Homeland Security Watch

News and analysis of critical issues in homeland security

March 4, 2014

Collective impact: moving collaboration into another dimension

Filed under: General Homeland Security — by Christopher Bellavita on March 4, 2014

Collective impact describes the next evolution of collaboration.

I’ll say what “collective impact” means a few paragraphs from now, and will include a chart and a youtube video.  I’m still learning about the idea, so this is quite preliminary.

———————————————

But first a story.

I came across the phrase a few months ago when a friend returned from a weekend conference wanting to quit her job and devote all her efforts to achieving something called collective impact.

I’ve been around long enough to recognize true believer symptoms. Someone in the honeymoon embrace of a cult is not going to be talked down from a new idea high.  Even if the idea is simply a restatement of something anyone who’s been paying attention already knows. So I did my best to listen politely.

A few weeks later, my wife started speaking with a collective impact vocabulary.

I can’t pretend to listen politely to her because we’ve been married too long.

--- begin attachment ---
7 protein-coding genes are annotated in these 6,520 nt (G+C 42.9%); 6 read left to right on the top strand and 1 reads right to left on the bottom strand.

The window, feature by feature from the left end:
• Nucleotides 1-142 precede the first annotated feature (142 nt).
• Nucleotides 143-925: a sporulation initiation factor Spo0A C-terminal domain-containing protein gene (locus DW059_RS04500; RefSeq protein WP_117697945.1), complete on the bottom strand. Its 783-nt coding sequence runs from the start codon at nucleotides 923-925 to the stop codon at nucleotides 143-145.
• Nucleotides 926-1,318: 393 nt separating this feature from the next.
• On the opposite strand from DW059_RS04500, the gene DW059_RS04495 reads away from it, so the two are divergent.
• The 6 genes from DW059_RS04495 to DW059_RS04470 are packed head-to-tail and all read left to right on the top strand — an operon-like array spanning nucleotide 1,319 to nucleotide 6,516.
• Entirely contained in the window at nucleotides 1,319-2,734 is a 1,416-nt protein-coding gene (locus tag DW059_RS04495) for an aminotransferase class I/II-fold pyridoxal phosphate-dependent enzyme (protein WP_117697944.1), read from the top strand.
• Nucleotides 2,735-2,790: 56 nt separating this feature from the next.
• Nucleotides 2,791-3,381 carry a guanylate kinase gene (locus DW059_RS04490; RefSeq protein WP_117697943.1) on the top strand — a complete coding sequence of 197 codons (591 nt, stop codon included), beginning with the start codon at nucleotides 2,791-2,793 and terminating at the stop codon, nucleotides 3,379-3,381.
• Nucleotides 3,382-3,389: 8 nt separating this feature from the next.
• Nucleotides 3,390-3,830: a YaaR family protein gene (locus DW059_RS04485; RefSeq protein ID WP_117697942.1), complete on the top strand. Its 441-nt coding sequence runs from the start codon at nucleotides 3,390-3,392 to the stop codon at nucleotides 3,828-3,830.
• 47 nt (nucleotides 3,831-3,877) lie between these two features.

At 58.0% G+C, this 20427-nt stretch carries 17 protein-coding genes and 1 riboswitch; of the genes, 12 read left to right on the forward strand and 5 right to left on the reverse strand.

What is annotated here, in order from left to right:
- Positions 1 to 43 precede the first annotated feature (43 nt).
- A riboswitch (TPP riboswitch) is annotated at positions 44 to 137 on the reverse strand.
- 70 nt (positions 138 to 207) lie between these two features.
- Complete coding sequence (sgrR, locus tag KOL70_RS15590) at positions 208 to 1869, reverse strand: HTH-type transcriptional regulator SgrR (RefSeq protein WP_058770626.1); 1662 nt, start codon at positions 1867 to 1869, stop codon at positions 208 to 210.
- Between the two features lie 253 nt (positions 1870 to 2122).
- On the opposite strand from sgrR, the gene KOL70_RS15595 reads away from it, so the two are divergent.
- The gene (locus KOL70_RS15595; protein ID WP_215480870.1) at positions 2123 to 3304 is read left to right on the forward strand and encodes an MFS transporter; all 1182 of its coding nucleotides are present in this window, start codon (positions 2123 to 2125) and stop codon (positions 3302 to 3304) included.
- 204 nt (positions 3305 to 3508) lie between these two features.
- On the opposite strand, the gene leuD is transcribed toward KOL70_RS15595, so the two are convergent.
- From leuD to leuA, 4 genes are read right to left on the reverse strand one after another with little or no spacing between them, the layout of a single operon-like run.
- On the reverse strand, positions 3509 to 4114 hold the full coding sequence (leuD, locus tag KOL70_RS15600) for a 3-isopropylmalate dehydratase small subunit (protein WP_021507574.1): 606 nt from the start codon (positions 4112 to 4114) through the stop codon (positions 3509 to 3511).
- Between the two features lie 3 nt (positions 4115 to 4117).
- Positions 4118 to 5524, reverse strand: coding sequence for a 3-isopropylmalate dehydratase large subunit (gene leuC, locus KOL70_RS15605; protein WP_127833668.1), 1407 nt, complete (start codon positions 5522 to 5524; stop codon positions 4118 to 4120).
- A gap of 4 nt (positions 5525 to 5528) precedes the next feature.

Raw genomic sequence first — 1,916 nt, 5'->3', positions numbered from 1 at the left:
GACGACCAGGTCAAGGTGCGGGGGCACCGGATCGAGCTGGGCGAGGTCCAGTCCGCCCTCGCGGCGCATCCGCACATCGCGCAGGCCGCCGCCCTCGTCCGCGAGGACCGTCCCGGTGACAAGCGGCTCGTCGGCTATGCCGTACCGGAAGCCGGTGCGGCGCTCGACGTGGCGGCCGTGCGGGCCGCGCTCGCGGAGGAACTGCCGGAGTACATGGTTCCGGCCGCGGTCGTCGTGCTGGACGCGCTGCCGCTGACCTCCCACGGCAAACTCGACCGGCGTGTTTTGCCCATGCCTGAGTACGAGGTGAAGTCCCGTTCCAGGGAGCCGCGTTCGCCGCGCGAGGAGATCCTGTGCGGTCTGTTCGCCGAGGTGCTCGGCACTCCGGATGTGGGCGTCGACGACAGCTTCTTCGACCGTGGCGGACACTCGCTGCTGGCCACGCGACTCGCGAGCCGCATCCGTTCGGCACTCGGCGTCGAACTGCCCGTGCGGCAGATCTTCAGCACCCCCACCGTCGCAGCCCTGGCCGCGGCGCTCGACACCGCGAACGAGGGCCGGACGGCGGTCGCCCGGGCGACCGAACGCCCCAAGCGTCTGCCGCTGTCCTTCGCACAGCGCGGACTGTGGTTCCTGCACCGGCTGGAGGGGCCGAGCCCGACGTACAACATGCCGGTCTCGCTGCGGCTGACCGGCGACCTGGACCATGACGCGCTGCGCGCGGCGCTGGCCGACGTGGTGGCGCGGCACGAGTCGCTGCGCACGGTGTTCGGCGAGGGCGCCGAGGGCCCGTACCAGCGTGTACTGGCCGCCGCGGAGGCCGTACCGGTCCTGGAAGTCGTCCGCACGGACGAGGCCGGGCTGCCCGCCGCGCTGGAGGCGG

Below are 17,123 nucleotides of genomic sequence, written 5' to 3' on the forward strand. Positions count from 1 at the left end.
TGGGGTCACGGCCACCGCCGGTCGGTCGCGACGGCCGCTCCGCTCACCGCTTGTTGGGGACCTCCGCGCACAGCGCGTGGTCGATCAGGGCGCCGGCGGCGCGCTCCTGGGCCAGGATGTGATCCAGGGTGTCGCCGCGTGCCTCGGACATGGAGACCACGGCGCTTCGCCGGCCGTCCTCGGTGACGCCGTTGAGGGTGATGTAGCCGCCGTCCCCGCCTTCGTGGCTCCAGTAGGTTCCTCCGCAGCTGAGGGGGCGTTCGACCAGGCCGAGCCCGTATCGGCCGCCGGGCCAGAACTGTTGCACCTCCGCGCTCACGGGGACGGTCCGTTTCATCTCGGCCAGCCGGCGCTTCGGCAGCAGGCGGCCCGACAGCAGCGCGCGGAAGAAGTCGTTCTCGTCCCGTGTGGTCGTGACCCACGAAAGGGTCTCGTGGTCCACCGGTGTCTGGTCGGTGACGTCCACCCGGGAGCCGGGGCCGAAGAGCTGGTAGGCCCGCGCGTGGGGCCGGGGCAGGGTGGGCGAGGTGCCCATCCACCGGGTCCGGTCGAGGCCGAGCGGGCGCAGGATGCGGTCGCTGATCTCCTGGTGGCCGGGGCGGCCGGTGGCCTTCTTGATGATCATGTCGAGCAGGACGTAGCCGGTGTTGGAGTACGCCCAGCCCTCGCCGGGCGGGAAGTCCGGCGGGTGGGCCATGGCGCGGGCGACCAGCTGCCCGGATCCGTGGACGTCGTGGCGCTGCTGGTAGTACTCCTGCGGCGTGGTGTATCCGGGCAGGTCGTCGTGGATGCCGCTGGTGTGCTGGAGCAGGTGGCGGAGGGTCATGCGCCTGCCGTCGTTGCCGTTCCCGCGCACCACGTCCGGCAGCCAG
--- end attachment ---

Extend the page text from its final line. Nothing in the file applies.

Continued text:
Instead I went to my default academic trick. “That sounds interesting. Is there any research on it?”

Ten minutes later I had two articles from the Stanford Social Innovation Review in my e-mail: “Collective Impact,” and “Embracing Emergence: How Collective Impact Addresses Complexity.”

My wife does not fight fairly.

She knows anything with the words “emergence” and “complexity” in the title eviscerates my “If this were important I would already know about it” resistance.

It took me a few weeks to read more than the title. I grudgingly allowed myself to learn I didn’t know enough about collective impact to critique it.

———————————————

Fast-forward a few more months.

I had an opportunity to talk with some fusion center directors. In preparing for that meeting, I read the 2012 National Network of Fusion Centers report (released in June 2013).

It struck me as I was reading the document that many of the dynamics described in the report were similar to the problems collective impact wants to address.  And they weren’t problems unique in homeland security to fusion centers: governance, measurement, goals, multiple stakeholders, and so on.

According to one source,

Collective impact is a significant shift from the… current paradigm of “isolated impact,” because the underlying premise of collective impact is that no single organization can create large-scale, lasting… change alone. There is no “silver bullet” solution to systemic… problems, and these problems cannot be solved by simply scaling or replicating one organization or program. Strong organizations are necessary but not sufficient for large-scale social change.”